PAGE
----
Anyway, it sounds like a decent proposal. I would love to seem some details, especially in light of some of the comments from proponents. I have cousins who live in Byron Center and it would be refreshing to get off the highway and see something like this out in the townships.

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...I'm also having a tough time with the argument "I moved out of Grand Rapids so I could see stars", especially in light of the earlier comments of wanting "single family homes there". There are always a number of benefits with higher densities that I think developers fail to mention at these meetings such as the new services that will be within walking distance.

...

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I'm also having a tough time with the argument "I moved out of Grand Rapids so I could see stars", especially in light of the earlier comments of wanting "single family homes there". There are always a number of benefits with higher densities that I think developers fail to mention at these meetings such as the new services that will be within walking distance.

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When someone says "condo" it typically immediately conjurs negative images from a majority of people, especially in low-density monocultures such as this area. I think this is for good reason, especially when you look at the kind of condos that have been built in these outlying areas, particularly in the late 80's and 90's.

But a condo is simply a form of ownership and is independent of building type. A condo can be any kind of building type you want. We have done projects that have had condos that are physically single-family detached homes.

The negative reaction from many people's viewpoint is one of misinformation or misunderstanding as they think a condo is a building type, when it is definately not.

I am certainly not defending or opposing this project, especially when it appears that there is not a whole lot of detail regarding it. So it remains to be seen what it really looks like.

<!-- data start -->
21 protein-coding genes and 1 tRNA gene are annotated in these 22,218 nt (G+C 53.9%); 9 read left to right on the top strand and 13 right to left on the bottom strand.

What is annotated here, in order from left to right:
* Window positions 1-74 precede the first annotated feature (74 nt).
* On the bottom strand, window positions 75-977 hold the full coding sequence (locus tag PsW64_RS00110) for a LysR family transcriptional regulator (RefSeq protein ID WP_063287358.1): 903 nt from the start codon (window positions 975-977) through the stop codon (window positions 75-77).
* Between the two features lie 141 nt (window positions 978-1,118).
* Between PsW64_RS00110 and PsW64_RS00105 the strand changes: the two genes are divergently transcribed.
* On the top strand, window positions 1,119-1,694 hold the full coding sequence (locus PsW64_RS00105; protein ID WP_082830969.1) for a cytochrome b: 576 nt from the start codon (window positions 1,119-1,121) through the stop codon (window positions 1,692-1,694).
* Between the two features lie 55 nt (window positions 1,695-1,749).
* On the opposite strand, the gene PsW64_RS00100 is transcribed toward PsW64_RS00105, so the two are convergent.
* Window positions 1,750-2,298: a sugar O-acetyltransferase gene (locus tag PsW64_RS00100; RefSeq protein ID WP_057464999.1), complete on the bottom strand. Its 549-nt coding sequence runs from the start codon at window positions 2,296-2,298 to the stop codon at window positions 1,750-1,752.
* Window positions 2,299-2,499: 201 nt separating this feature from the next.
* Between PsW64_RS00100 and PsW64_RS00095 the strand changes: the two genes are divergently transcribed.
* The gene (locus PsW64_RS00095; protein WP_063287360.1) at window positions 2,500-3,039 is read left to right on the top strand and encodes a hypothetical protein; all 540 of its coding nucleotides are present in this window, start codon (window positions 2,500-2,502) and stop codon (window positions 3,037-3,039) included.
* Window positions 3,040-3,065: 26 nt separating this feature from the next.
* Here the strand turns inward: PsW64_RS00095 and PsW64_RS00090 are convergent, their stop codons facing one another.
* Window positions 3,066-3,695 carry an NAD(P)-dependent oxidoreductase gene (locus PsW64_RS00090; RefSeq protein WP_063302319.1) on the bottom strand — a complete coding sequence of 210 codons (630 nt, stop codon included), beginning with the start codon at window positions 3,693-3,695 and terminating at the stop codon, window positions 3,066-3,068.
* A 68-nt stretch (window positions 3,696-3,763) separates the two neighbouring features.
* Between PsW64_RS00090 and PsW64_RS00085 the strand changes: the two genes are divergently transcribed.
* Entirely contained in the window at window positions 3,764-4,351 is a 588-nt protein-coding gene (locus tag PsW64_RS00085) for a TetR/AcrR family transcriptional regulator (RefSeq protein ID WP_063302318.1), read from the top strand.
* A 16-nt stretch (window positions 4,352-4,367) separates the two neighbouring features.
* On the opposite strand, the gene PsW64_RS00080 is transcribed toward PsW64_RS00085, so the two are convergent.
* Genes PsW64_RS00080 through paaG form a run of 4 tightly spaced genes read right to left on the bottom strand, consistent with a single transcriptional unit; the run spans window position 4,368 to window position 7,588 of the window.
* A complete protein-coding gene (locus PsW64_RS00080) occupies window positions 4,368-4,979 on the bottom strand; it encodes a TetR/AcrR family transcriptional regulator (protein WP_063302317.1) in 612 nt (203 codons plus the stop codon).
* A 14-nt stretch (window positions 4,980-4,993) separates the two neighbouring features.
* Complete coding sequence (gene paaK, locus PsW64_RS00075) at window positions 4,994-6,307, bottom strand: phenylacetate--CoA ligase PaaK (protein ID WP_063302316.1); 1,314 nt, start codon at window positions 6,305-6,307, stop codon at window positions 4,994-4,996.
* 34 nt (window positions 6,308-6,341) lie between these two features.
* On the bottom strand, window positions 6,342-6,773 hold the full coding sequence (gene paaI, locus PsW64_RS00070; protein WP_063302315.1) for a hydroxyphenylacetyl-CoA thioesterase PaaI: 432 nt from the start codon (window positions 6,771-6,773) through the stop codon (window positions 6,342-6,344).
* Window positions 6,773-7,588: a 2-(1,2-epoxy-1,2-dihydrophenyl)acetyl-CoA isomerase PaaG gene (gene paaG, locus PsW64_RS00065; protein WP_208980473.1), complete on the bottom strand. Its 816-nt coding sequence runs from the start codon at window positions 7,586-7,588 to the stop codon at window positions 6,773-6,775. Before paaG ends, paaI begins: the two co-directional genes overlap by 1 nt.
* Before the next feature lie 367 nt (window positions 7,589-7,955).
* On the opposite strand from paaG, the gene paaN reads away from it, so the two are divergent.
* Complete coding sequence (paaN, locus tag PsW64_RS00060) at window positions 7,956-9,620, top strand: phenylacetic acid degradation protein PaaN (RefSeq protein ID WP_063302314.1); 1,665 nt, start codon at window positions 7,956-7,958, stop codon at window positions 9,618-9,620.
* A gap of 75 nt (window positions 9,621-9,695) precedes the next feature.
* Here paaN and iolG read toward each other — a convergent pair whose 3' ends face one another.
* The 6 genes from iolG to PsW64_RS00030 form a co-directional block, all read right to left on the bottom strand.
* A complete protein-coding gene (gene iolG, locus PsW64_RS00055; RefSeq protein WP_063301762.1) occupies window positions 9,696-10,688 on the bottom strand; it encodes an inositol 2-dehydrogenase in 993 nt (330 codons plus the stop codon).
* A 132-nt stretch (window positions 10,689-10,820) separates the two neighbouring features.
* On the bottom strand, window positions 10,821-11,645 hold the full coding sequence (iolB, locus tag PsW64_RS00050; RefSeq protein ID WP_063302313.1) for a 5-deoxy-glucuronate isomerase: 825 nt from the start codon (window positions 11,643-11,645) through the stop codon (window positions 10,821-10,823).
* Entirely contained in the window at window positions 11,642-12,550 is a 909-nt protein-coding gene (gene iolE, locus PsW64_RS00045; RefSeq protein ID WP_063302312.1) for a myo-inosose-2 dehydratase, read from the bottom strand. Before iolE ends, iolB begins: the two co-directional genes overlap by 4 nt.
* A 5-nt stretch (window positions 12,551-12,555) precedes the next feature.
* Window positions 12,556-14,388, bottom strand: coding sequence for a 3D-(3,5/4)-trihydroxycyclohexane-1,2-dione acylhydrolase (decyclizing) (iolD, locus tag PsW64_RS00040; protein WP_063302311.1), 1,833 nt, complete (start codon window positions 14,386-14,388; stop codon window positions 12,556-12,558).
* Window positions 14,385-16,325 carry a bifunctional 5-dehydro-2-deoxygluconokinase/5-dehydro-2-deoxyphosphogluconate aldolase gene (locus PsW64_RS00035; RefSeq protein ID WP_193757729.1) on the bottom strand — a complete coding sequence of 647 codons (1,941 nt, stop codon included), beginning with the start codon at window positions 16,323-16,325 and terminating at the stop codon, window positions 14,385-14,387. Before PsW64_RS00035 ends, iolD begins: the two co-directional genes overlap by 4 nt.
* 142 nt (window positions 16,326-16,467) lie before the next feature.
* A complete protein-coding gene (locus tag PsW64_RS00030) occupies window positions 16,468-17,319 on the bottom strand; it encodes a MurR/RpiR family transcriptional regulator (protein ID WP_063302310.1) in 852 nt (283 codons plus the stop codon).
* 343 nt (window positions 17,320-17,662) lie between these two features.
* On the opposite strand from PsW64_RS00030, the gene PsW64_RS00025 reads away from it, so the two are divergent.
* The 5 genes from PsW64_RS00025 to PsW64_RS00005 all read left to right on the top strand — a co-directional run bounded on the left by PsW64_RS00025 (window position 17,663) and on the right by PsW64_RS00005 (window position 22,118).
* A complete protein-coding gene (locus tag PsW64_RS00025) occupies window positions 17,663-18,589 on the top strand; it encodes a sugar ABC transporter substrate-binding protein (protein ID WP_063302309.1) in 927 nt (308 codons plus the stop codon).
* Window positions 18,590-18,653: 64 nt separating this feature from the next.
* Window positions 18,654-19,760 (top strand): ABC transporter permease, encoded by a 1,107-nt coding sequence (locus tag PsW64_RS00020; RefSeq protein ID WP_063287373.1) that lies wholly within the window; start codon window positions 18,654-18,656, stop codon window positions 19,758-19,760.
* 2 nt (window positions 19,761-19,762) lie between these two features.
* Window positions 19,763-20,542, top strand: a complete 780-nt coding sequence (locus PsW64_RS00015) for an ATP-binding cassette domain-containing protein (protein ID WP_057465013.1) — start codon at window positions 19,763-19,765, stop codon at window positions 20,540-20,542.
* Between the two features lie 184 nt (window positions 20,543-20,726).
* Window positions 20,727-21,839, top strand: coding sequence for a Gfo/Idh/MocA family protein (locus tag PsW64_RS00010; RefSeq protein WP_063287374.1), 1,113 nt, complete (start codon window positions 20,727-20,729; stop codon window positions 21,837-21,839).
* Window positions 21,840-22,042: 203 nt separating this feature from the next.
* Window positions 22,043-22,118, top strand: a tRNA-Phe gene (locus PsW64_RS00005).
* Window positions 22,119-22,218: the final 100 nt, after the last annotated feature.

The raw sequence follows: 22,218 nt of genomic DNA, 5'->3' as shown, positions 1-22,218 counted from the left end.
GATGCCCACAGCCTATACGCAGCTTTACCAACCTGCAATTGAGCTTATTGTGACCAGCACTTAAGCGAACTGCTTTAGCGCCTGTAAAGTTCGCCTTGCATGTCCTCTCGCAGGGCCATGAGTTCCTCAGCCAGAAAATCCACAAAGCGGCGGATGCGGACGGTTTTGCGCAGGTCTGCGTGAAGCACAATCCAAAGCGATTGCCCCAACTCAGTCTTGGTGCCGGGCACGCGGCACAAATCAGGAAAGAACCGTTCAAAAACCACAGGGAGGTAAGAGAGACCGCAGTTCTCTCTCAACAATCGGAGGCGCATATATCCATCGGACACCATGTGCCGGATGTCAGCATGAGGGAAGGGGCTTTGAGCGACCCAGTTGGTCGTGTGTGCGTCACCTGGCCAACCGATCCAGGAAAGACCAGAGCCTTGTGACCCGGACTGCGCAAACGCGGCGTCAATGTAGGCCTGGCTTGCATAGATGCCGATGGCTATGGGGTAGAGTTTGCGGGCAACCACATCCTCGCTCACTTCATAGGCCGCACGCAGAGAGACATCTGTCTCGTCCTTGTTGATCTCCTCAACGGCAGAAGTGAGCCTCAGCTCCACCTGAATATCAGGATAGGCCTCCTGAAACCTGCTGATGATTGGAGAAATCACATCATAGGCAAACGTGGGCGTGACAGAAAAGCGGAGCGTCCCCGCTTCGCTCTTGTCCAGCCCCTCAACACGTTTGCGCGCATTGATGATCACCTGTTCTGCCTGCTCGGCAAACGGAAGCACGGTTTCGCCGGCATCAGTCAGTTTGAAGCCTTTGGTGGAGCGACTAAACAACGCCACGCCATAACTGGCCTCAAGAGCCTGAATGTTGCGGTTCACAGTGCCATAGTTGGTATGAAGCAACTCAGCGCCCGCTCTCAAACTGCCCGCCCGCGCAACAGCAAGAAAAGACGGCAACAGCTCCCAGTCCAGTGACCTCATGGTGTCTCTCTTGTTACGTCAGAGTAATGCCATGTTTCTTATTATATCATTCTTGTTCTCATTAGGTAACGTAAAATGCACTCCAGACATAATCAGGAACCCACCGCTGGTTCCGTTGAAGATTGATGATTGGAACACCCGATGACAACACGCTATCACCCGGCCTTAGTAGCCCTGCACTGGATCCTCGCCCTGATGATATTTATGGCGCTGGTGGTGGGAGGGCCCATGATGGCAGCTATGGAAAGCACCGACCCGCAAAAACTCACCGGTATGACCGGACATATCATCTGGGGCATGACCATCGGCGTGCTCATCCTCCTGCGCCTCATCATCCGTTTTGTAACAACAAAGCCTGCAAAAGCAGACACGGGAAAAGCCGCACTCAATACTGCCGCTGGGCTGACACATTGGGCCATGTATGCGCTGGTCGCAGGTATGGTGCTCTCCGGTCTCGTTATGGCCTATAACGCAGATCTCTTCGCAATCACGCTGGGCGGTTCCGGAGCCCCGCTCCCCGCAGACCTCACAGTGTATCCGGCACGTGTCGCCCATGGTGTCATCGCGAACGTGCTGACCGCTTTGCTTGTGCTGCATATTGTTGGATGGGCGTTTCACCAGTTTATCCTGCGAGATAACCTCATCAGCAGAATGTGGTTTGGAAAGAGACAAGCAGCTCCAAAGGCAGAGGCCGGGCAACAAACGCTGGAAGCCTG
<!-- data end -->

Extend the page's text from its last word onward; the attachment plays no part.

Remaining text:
All of that said, this is a typical BANANA or NIMBY reaction based on yet more misunderstanding about where they live. Their perception is that they live in the country. They do not. They live in the far-flung low-density suburbs of Grand Rapids. Country living is not the two-acre lots these people live on in VanSingel Farms.

So what did they really expect? They live in not the country, but an abstraction of the country. And now my guess is somebody wants to install an abstraction of the city right next to them. And since they live in an area that is neither city nor country, then I guess that is what you would expect.

Read some of the clips, they are all abstractions:

"The backs of buildings will be designed to look as nice as the fronts", he said. The fronts will look like the backs? Just what we need, more confusion. Hint, in most cases buildings have a front, two sides and a back. There is a clear distinction. When you lose that distinction you get confusion of the place. An abstraction. And besides, how "nice" will the fronts look? How is that quantified in the township masterplan? All buildings should look like all other buildings....only different?